Religion has been at the center of this presidential campaign like no other campaign I can remember since I have been old enough to vote. And recently churches have been investigated for preaching politics from their altars. Is this the norm for the majority of evangelicals? This recent survey of moderate evangelical leaders say NO! candidate endorsements and feel the "pulpit has no place for electioneering. Are they speaking the truth or is it just that they have a way of dancing around the legalities and getting their messages across in different ways? Maybe I am just a bit suspicious because of how evangelicals are so eager to tear down the wall between separation of church and state at every opportunity.
From American's United
Pulpit Politicking? Many Evangelical Leaders Say No (!) To Candidate Endorsements
There is that little thing I was talking about . . . . getting their message across in subtle ways..."We continually endeavor to have a prophetic note in our preaching that addresses the various social issues….We leave it to each parishioner to evaluate the candidates and to make their own personal decision about who they will vote for.”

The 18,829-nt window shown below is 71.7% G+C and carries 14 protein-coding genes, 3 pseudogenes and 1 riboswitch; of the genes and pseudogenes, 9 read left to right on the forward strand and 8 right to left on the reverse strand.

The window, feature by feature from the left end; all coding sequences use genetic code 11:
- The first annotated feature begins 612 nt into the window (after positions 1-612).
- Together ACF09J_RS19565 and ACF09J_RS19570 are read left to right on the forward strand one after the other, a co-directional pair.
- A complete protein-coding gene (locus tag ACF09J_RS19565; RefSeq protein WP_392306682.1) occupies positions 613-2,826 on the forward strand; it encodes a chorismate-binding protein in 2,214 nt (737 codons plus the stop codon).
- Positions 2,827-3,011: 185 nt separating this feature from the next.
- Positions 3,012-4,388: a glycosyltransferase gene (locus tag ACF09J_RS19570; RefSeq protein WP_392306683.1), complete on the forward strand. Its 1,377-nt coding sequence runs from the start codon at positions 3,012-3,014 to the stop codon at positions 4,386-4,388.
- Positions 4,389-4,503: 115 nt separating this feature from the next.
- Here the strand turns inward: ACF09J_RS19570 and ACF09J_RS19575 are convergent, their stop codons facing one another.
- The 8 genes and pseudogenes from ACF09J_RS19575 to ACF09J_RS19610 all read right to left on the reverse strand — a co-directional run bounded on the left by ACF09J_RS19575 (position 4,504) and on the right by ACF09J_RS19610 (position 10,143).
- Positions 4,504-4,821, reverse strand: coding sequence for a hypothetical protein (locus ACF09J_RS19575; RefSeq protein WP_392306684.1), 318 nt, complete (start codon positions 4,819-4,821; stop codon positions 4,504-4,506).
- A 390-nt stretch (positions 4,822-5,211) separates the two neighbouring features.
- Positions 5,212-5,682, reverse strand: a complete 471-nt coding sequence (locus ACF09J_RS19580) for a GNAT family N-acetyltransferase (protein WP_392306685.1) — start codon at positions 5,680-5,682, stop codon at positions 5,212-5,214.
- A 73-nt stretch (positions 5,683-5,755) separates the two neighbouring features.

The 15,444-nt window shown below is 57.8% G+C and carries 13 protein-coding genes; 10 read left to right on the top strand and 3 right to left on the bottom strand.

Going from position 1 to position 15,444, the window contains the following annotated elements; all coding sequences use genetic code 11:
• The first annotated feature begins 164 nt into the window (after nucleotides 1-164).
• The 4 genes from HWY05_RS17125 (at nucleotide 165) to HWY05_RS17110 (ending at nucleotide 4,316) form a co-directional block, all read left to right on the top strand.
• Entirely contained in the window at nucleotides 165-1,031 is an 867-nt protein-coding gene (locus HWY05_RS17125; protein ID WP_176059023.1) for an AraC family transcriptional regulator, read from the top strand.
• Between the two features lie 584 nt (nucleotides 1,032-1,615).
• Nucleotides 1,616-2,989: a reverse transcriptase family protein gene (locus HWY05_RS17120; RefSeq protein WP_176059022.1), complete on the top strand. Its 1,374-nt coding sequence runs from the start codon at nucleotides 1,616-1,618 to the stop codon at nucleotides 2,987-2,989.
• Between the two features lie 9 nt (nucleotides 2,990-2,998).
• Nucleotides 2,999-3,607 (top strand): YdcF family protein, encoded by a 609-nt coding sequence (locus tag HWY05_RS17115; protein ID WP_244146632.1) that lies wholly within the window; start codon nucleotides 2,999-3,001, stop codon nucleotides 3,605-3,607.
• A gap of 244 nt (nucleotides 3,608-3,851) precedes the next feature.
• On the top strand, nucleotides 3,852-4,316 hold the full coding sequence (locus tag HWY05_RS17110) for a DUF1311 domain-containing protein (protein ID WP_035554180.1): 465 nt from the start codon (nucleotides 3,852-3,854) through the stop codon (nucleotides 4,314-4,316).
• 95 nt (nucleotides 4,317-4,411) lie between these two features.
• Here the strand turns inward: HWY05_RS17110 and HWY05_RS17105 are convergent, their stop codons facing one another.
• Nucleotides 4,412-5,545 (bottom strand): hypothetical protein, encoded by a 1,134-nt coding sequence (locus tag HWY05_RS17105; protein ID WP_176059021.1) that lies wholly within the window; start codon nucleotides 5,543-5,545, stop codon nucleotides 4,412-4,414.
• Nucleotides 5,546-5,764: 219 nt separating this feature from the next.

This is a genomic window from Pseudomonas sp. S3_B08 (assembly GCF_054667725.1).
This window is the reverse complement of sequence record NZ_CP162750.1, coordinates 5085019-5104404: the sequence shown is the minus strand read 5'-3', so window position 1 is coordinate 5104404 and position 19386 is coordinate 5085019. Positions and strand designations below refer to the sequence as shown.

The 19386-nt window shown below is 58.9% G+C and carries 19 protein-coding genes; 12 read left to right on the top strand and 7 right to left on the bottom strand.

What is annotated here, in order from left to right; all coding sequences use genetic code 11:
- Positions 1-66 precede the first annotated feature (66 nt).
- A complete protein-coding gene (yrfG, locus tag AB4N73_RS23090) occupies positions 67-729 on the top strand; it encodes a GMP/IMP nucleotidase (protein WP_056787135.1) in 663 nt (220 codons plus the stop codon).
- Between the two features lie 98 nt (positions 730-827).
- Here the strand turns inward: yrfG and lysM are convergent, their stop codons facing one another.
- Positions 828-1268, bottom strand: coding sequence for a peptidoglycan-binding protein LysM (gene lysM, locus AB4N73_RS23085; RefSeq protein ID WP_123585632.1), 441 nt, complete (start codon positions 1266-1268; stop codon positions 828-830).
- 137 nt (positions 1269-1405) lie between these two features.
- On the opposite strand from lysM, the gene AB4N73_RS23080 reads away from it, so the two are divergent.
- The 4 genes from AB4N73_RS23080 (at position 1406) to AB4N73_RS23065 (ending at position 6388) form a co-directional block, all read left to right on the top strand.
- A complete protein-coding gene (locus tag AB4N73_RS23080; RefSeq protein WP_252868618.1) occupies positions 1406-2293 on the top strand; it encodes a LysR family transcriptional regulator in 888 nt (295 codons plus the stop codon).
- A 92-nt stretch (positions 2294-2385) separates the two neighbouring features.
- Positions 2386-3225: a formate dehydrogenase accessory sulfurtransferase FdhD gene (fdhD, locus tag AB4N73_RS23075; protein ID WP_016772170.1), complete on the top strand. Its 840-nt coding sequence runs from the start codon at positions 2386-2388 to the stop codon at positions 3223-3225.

A new survey of moderate evangelical leaders suggests they see no room for partisan politics in their pulpits. The National Association of Evangelicals (NAE) last month asked the CEOs from 60 evangelical churches, universities and affiliated organizations if their “churches advise parishioners who to vote for.”
The answer: “No!” (Most respondents, the article says, actually used an exclamation mark.)
NAE President Leith Anderson said in a press release that answers to such survey questions are usually across the board, “but this time was different.” Only one out of 60 respondents said he tells parishioners which candidate(s) the church supports.
Some respondents even squeezed in personal observations on the subject, even though the survey didn’t leave room for comments.
“We do not advise who to vote for,” one denominational leader wrote. “We continually endeavor to have a prophetic note in our preaching that addresses the various social issues….We leave it to each parishioner to evaluate the candidates and to make their own personal decision about who they will vote for.”